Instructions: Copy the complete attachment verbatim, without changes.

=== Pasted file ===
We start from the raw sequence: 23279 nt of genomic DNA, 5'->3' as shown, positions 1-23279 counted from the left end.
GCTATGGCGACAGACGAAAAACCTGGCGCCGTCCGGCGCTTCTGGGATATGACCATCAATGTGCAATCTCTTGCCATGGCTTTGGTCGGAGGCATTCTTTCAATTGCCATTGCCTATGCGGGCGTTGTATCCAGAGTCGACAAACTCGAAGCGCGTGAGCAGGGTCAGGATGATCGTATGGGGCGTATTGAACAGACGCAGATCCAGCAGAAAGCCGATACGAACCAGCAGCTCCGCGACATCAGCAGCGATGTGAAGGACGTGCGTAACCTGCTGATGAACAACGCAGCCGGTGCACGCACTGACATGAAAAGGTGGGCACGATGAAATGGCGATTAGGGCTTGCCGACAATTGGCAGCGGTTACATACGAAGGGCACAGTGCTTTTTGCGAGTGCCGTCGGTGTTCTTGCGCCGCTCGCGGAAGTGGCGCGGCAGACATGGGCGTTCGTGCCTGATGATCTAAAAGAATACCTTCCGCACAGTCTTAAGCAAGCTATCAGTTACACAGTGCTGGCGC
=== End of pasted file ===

We start from the raw sequence: 23279 nt of genomic DNA, 5'->3' as shown, positions 1-23279 counted from the left end.
GCTATGGCGACAGACGAAAAACCTGGCGCCGTCCGGCGCTTCTGGGATATGACCATCAATGTGCAATCTCTTGCCATGGCTTTGGTCGGAGGCATTCTTTCAATTGCCATTGCCTATGCGGGCGTTGTATCCAGAGTCGACAAACTCGAAGCGCGTGAGCAGGGTCAGGATGATCGTATGGGGCGTATTGAACAGACGCAGATCCAGCAGAAAGCCGATACGAACCAGCAGCTCCGCGACATCAGCAGCGATGTGAAGGACGTGCGTAACCTGCTGATGAACAACGCAGCCGGTGCACGCACTGACATGAAAAGGTGGGCACGATGAAATGGCGATTAGGGCTTGCCGACAATTGGCAGCGGTTACATACGAAGGGCACAGTGCTTTTTGCGAGTGCCGTCGGTGTTCTTGCGCCGCTCGCGGAAGTGGCGCGGCAGACATGGGCGTTCGTGCCTGATGATCTAAAAGAATACCTTCCGCACAGTCTTAAGCAAGCTATCAGTTACACAGTGCTGGCGC